What Happens To Bees After They Sting A Person Or An Animal?
It is well known that a bee can die as a result of stinging a person or animal. However, the truth of the matter is not as clear cut as some think. There are many different species of bees, and many of these species possess stingers that are designed differently than others. The manner in which a bee’s stinger is designed can be a factor in whether or not a bee will live or go on stinging other things.
For example, the stinger of a worker honeybee is barbed, and as a result the stinger will remain in human skin after the initial puncture. However, the worker honeybee does not lose its stinger when it stings certain animals, such as insects. If a worker honeybee punctures an insect, then the bee will simply pull its stinger out of the insect’s wound and go on stinging other animals. Despite this the worker honeybee should know better than to sting humans or animals with thick skin. This is because the worker honeybee’s stinger will break off in the skin of its victims, but the stinger is not the only part of the bee to break apart. Since the worker honeybee is not able to pull its barbed stinger from thick skin, the bee will lose its entire backside trying to escape the sight of the wound.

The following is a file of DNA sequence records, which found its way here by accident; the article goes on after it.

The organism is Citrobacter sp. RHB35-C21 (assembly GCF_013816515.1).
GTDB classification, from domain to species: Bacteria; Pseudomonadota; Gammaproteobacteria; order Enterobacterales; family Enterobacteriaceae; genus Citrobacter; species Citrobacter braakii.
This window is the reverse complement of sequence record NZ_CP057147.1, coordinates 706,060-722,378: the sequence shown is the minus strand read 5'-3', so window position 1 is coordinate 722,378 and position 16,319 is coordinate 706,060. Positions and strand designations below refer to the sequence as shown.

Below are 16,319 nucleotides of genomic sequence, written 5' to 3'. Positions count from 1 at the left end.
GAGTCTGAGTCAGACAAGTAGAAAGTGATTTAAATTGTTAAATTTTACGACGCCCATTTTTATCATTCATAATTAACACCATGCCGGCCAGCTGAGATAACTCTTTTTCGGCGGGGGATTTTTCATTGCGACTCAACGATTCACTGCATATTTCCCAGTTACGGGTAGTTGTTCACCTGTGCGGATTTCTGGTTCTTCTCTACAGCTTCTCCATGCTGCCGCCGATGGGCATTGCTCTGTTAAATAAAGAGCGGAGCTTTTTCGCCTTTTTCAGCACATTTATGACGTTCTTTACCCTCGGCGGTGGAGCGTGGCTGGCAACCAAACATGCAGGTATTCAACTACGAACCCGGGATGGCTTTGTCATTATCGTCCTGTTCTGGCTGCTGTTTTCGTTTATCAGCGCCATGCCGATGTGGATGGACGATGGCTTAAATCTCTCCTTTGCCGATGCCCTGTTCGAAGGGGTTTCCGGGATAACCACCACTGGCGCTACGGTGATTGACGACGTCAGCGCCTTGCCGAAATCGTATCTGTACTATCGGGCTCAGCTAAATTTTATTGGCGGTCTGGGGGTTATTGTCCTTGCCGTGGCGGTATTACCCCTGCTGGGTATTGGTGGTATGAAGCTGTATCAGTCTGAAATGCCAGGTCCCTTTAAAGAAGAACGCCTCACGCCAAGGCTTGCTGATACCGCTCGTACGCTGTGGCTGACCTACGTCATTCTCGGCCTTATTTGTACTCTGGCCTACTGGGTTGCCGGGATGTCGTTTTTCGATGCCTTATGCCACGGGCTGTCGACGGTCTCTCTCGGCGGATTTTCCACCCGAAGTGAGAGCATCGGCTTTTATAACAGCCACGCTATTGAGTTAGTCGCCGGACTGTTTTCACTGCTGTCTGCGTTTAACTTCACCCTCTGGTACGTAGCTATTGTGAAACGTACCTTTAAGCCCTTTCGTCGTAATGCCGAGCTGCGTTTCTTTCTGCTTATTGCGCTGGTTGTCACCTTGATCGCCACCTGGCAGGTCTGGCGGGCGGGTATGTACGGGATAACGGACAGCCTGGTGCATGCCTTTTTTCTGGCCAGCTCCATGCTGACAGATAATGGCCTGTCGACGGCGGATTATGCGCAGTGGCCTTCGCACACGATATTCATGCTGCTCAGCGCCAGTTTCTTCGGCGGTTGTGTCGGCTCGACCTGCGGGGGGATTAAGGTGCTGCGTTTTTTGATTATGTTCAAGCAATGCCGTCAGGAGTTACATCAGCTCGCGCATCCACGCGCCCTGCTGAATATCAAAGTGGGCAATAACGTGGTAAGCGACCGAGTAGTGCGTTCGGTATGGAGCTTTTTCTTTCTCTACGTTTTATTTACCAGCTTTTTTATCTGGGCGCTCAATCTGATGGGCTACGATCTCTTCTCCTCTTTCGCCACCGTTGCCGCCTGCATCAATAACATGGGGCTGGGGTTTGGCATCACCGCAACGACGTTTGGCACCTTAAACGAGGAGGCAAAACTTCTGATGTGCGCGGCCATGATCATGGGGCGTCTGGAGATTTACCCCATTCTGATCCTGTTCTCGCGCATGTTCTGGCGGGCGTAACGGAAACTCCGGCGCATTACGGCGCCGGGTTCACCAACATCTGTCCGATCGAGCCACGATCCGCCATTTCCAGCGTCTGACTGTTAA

It should also be noted that only female bees are capable of stinging. In fact the stinger belonging to a female bee is also an egg-laying tool. Female worker bees are born knowing to instinctively sting every threat that it encounters in order to protect the queen. The stinger belonging to the queen is, unlike the stinger of the worker bee, not barbed. This means that queen bees are capable of stinging you repeatedly.
Have you ever been stung by the same bee more than once?